These days, it seems like everyone has a high tech, feature-rich mobile phone. No matter where you go, chances are you will see someone with their eyes on their smartphone. Some people claim that the prolific use of mobile phones shortens attention spans and decreases learning ability. Others say that having such a wealth of interactive, up-to-the-minute information at their fingertips allows teens to learn more efficiently. Though the dangers of mobile phone use by teens have been noted, it is clear that they are here to stay. So, what should you know about how mobile phones are changing the way that teens learn, for both better and worse?
Printed texts are no longer the standard by which many teenage students learn most effectively. Instead, students have become accustomed to the interactive learning experience provided by mobile smartphones. There really is no limit to the level of interactivity provided by e-books. Students can look up definitions for words instantly, change the size of text to increase readability, follow in-text links to learn further information on a subject that particularly interests or confuses them, and view pictures or videos that reinforce or elaborate upon the subject at hand.
The advent of interactive texts is a mostly beneficial feature provided by smartphones. The downside, if you would call it that, is that standard printed texts no longer stimulate many students, which is a problem for students who don't have mobile phones, and for school districts that cannot afford to provide interactive reading devices for students. As the New York Times reports, though, most schools are moving away from printed texts and toward the use of interactive learning devices. It seems that it will only be a matter of time before textbooks are a thing of the past.
A Wealth of Information
With mobile phones, teens can now research in minutes information that would have taken hours to find searching in a library. This is one of the double-edged sword features of modern smartphones. To the positive, students can theoretically learn more information more quickly with the ability to search the web on their phones. The problem that can arise is that having instant access to such information can lead to a lack of retention. There is something to be said for the effort required by a student to search for information in a library as a method of reinforcement in and of itself.
There is also the danger of students learning from less than reputable sources when searching for information on their phone. Sometimes, it is just faster to look something up on Wikipedia than take the time and effort to vet a more scholarly, relevant source of information. That is why it is so important for students to be taught how to research effectively using the web. As long as they are taught well, the ability for students to find information quickly can be a major benefit.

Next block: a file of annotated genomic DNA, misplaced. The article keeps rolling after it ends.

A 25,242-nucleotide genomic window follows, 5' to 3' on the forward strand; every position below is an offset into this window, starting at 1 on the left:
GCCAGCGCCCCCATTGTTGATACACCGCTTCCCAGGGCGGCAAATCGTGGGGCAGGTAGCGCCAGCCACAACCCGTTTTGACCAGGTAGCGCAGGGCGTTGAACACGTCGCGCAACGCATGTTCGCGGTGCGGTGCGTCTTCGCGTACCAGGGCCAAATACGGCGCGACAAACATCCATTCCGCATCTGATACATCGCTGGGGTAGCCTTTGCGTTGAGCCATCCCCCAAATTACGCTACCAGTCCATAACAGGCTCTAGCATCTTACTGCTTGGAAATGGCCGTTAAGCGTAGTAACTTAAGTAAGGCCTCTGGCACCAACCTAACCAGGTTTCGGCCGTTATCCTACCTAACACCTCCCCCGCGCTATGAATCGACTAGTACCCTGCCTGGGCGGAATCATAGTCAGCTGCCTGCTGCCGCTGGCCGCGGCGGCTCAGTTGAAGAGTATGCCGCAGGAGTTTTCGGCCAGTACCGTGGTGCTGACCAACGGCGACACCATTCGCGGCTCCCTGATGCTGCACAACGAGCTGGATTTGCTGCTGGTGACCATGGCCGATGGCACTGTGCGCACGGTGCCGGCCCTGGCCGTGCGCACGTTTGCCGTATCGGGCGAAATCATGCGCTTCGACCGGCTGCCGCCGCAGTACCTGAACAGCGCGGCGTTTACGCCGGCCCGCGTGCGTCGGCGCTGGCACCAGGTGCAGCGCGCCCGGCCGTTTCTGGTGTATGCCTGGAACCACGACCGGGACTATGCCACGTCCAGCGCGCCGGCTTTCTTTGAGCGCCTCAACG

Dangers and Drawbacks
In-class distraction through the use of smartphones is one of the largest concerns in relation to mobile phones and teen education. Improperly monitored, it is easy for a student to drift away in class and miss an entire lesson. Between web browsing, texting, social media, and gaming apps, there are many temptations that can draw students away from learning. There are a combination of solutions for this particular drawback. The first is technological, as programs are available that can block certain apps and websites so that the student can only focus on education while in class. The second is a common-sense solution that teachers have been practicing for years – careful monitoring of student activities during class.
Another potential danger of smartphone use is the possibility that it decreases the attention span of teens. This happens mostly through over-stimulation. Teens are used to a constant, evolving, interactive stream of information and entertainment, which can make them less likely to be engaged when a subject calls for more traditional means of education. The other common dangers of smartphone use, like sexting, cyber bullying and stalking are always a concern when teens use mobile phones, whether in the classroom or in other settings.
Though modern mobile phones offer something of a mixed bag when it comes to pros and cons, the only thing you can really do is embrace their use as inevitable. By embracing the use of mobile phones in education, and monitoring your teen's smartphone use through technological and traditional means, you stand a good chance of turning your teen's mobile phone into a valuable tool for learning. The same goes for educators, who can increase student engagement and provide unique learning opportunities through technology. Overall, mobile phones should be a net gain for teen education in the long run, as long as they are properly used and monitored.
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